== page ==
Banking

The US economy is going downhill - time to cut back?

The economy is getting tougher. Business Success Coach, John M McKee, provides some tips he's learned about whether you should you cut back or continue to grow your business during difficult times.

Recent news items:

-Monthly car sales down again.

-Homes sales continue to plummet.

-Financial markets tank in all sectors today.

-US Dollar at lowest levels in 40 years.

-Inflation continues growing, and the Federal Reserve Bank can't tame it.

Recently, every report we see indicates that things are getting worse in the US. And they're probably true. Compared to where we've been, the outlook is bleak. According to some pundits, it's highly likely that the worst is yet to come.

If you're a business manager with budgetary responsibility, what's the best course of action?

When a company's revenues are down from plan, is it prudent to continue spending like your original budget called for? Or, with a "real world" mentality, is this the time to start hacking away at the budget's lines in an attempt to maintain some semblance of a profit by the time year-end rolls around?

These are tough decisions. It's during times like this when we can really see how people act in a crisis. Great leaders seem to know - inherently - what's right. The rest of them seem to make the wrong decision every time. Here's what I am discussing with my clients:

1. Resist issuing a universal decree affecting everyone, and all departments. I realize this may seem like a "fairness" issue. After all, isn't it more "fair" to tell everyone to cut back equally? But this environment - especially one that is changing more quickly every year - just isn't fair. As a decision maker, you are paid to make good decisions for the company. This is where you show your leadership skills and your value to the organization. Don't use a one-size-fits-all approach which will hurt the organization later. 2. Use this time as a training opportunity. Whether or not you've been through similarly tough times yourself, this is a great time to help your subordinates learn how to become quicker on their feet. Don't simply accept your team members' statements that they can't do what was asked of them because of crappy "market conditions"." Challenge them to become more creative. Ask what they'd do, for example, if this was their own company -where would they look to save small amounts of money while at the same time trying out new ways of doing things with existing tools? 3. Fund the winners. As bad as things are, in most companies there are still good opportunities and sound business decisions. Build your business wherever and however you can by putting limited resources (financial or human) into those pockets of potential. This economy is going to hit bottom at some point and then it's going to move ahead with vigor. When it does, make sure your organization is in a position to capitalize on the best opportunities versus just playing catch-up. 4. Two ears and one mouth. I find it both scary and sad that so many managers think they know all the answers in difficult times. Perhaps it's some attempt to show "leadership," by going around telling their folks to stay the course, or offering platitudes such as, "Don't worry, we'll make it through all this."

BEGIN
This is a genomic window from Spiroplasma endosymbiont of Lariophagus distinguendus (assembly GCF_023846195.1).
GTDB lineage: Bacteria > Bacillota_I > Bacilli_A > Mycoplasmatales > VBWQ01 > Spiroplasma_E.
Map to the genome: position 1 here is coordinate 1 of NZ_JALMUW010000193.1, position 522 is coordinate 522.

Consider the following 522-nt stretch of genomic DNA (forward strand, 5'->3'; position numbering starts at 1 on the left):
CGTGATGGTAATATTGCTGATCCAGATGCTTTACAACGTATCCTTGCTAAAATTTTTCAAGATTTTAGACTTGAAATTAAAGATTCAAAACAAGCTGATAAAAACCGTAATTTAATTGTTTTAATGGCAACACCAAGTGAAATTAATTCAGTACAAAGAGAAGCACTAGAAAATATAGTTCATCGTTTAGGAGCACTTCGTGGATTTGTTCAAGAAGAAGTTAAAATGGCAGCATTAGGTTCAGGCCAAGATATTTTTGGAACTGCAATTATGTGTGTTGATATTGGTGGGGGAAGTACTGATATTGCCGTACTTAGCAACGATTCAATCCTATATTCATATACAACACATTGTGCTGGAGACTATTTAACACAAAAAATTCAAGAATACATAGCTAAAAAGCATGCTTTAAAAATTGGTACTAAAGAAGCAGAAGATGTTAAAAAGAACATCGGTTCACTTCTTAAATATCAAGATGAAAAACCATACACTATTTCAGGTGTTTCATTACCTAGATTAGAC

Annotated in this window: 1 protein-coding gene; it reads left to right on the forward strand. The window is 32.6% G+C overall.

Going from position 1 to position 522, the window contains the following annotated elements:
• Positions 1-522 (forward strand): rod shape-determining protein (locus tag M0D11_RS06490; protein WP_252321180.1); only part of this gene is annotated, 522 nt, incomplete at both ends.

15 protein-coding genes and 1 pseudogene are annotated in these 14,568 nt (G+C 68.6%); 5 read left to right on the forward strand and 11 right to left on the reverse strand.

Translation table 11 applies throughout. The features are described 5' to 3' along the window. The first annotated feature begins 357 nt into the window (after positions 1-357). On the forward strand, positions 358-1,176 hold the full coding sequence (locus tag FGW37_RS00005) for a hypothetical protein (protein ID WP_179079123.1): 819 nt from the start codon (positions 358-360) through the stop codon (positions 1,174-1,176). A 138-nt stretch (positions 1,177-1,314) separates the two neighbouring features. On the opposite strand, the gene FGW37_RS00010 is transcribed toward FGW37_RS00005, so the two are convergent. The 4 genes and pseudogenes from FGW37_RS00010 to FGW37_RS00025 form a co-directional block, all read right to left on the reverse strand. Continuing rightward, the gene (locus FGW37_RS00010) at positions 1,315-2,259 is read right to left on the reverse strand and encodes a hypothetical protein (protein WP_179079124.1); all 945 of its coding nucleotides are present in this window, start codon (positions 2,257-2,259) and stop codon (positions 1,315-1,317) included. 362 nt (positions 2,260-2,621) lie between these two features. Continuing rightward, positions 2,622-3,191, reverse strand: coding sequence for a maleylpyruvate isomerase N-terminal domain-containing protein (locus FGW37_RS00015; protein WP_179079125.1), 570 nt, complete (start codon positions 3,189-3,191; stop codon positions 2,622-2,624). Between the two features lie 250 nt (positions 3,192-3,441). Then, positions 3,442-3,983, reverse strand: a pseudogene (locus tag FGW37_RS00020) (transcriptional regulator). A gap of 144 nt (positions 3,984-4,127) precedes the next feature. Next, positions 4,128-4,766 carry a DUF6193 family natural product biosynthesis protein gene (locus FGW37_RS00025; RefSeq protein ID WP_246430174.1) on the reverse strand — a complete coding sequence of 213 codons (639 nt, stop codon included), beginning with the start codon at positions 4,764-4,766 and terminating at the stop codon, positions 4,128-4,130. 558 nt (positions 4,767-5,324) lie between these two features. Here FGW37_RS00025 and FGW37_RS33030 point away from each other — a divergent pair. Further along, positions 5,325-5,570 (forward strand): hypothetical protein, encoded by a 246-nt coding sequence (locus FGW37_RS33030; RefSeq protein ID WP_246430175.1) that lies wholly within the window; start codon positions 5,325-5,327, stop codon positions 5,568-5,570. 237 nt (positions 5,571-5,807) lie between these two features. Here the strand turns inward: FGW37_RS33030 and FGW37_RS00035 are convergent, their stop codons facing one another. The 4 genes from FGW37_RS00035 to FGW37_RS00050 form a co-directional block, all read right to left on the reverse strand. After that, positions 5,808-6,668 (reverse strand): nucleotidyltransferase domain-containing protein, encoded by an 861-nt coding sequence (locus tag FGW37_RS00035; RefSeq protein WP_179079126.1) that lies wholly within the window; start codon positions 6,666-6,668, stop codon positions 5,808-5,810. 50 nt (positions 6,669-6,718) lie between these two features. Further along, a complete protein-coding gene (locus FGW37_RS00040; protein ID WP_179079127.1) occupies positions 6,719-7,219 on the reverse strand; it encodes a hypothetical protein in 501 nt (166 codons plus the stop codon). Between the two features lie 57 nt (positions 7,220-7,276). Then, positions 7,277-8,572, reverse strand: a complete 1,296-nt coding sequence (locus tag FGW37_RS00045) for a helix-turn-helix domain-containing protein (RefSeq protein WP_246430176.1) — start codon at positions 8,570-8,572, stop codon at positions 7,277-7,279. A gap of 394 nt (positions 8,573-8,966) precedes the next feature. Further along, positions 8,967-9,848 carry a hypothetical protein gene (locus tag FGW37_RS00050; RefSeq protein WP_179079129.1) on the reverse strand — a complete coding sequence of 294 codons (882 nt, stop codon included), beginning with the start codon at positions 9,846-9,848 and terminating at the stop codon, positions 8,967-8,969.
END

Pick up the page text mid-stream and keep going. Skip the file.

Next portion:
Most western countries are now witnessing more company failures and acquisitions than at any time in the last 50 years. Everyone is reading about companies that are laying off individuals in greater numbers with each month. Playing prognostic isn't going to instill confidence - but it may make you look like a huge BS'er. Communicate with everyone. Frequently. Ask for ideas. At the very least, allow people tell you their concerns. If you have a plan or some good strong ideas - share them. Let others know that you care, and are focused on getting past this temporary setback.